The first presidential debate sparked more than 10 million Tweets, and the final image of a victorious Barack Obama and the first lady hugging, sent with the simple caption "Four more years", became the most popular and most shared on Twitter to date, with more than 800,000 retweets.
By the end of the election, Obama reached more than 60 millions fans and followers on Facebook and Twitter alone, and behind all his social media accounts were just four people who acted as his online voice.
We spoke to Laura Olin, from Blue State Digital, the campaign’s national social media director, who was one of these four people behind the official social media accounts for the Obama campaign and was the main driving force, editing and approving everything sent out online.
Olin discussed the success behind the online campaigns, saying: "We always made sure to remember to try not to sound like a presidential campaign. Romney’s campaign didn’t do as good a job of that."
There were some occasions where the team didn’t know how successful their efforts would be, and the success of the famous election-night 'Four more years' tweet came as a surprise.
The tweet was only created on the night itself, when it became apparent Obama might win, where Olin suggested the photo which will now forever be associated with his re-election, along with several copy ideas.
The tweet was sent just before the team went to celebrate the election results and Olin said "I didn’t realise how well it had done until I opened up my laptop the next day. It was crazy."
Speculating on its success, she said: "I think we stumbled onto a photo that really captured the emotion of the moment, which was joy mixed with relief. It also captured the big thing supporters love, which is his relationship with his wife."
What helped Obama’s campaign stand out was that it retained a human voice throughout, from this declaration of victory, to the humorous response to Clint Eastwood’s mocking of the ‘Invisible Obama’ with the ‘This Seat’s Taken’ photo. Obama’s social media campaign was driven by its ability to reach out and talk to people on their level.
Underpinning that ability throughout was a large grassroots campaign that proved to be an incredibly power driver for the campaign, said Olin.
"Obama’s grass roots structure, that’s not bullshit", she said, and the social media campaign helped to reflect this.
Talking about one of the highlights of the campaign, Olin pointed to the 'Ask Me Anything' sessions on Reddit, which notably crashed the site, and became one of its most-viewed posts in 2012.
Reddit is popular with 20-something males who at the time of election were more disaffected with the president.
Olin said: "We went to where the audience was. This is something we did better than the Republicans. We used what people were talking about and how they were talking about them."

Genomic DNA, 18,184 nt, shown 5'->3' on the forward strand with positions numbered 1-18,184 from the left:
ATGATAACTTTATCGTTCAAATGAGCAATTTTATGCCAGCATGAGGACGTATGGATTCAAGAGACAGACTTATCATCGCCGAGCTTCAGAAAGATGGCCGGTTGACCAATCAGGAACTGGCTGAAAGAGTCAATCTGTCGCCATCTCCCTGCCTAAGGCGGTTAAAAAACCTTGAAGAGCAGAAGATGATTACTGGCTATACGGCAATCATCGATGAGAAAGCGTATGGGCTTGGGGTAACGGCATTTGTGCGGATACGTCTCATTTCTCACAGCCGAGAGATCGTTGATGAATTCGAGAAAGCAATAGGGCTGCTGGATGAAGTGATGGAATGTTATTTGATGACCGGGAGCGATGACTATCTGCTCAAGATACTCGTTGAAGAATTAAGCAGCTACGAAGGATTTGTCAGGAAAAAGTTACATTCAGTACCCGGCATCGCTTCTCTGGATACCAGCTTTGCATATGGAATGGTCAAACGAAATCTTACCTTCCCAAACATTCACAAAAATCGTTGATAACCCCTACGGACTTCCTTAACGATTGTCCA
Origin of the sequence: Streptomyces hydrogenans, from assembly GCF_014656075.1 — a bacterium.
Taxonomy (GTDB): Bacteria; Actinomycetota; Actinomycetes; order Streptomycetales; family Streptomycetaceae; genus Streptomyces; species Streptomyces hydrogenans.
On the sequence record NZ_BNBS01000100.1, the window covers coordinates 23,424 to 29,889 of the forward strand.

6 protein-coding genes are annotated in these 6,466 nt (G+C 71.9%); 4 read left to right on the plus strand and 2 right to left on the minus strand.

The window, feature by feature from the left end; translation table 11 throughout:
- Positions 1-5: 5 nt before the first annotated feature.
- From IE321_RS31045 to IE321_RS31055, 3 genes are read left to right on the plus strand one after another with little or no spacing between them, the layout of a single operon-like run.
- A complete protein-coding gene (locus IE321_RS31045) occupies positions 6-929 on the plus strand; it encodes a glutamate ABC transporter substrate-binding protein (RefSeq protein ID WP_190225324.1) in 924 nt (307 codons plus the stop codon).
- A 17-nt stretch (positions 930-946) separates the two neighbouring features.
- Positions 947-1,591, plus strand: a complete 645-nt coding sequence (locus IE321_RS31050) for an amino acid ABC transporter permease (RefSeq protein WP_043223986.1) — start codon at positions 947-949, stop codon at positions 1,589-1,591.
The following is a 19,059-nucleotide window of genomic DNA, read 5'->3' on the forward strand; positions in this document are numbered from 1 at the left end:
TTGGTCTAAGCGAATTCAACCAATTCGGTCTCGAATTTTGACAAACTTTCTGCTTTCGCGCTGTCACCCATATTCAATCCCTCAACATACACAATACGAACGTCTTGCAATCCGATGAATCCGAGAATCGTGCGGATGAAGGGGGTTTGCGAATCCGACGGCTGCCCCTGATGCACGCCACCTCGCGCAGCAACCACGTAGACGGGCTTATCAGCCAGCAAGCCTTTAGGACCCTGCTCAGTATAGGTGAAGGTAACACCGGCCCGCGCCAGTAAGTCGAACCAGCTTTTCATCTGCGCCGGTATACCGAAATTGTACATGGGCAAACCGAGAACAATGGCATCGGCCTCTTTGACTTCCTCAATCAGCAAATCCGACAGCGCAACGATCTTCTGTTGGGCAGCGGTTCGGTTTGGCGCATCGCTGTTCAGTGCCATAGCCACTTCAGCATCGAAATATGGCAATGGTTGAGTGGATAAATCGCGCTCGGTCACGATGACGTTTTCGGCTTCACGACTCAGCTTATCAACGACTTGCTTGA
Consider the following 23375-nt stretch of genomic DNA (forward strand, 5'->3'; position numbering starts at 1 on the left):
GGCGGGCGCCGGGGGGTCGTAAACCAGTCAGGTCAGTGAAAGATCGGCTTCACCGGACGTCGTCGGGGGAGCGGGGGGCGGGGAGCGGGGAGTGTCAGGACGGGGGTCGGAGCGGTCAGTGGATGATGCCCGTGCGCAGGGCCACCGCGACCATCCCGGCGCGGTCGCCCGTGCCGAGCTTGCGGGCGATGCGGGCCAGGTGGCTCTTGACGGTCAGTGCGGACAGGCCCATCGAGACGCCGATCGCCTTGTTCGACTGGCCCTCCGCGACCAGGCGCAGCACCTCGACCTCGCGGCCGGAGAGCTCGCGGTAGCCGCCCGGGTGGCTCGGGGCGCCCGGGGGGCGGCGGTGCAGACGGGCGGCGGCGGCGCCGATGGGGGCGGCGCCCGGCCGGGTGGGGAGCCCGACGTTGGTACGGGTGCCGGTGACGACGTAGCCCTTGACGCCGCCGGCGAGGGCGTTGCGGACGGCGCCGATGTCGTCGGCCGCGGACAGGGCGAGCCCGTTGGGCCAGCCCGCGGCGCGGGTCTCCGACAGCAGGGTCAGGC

She said that it was important to understand what platforms suited each audience best, pointing to Facebook’s love of photos, and Google Plus’s love of video, and added that this was one of the biggest lessons she learnt from the campaign.
Often the digital campaigns also corresponded with the successes of the offline campaign, such as with the passing of the same-sex marriage laws. Olin pointed out that while social media was important, its role was primarily to boost the offline activity and said: "Nothing replaces face to face conversation".
But the impact of social media is still important, and Olin admits that even the type of people who can get into power could be altered. She points to Cory Booker, the Mayor of Newark, New Jersey as an example of what social media can achieve.
The mayor gained attention at the end of 2010 when he personally responded to a request for someone to shovel an elderly man’s drive way on Twitter, turning up himself as a volunteer.
Olin said: "If he didn’t have a really great Twitter account, people wouldn’t know who he is Social media allows people to get noticed who would otherwise not."
Looking to 2016
Looking towards how social media might be used in the future and in the 2016 campaign Olin said that targeted content might be a potential area of growth. Initially people could only target location and language, and now age, gender and other factors can also be targeted.
"It is going to become easier to get the relevant content to people" she said.
However, Olin added that it was difficult to predict at this stage what the future will hold for the online space.
She said: "Look at how much has changed from 2008 to 2012. MySpace was the biggest platform and Facebook had half the amount of users."
The 2012 campaign reflected that change – yes, it was the Twitter election, but the Obama campaign made good use of Tumblr and Pinterest as well as Facebook.
Although Olin thinks that Twitter and Facebook will remain the biggest platforms, she noted that five years ago the same thing could have been said about MySpace. Even now, new social media trends such as Snapchat, the non-permanent way of sending photos and video, were becoming increasingly popular in both the US and in the UK.
However, Olin maintained that whatever the future trends, people would find a way to use it, in campaigns political or otherwise.Follow @chloeellaSmith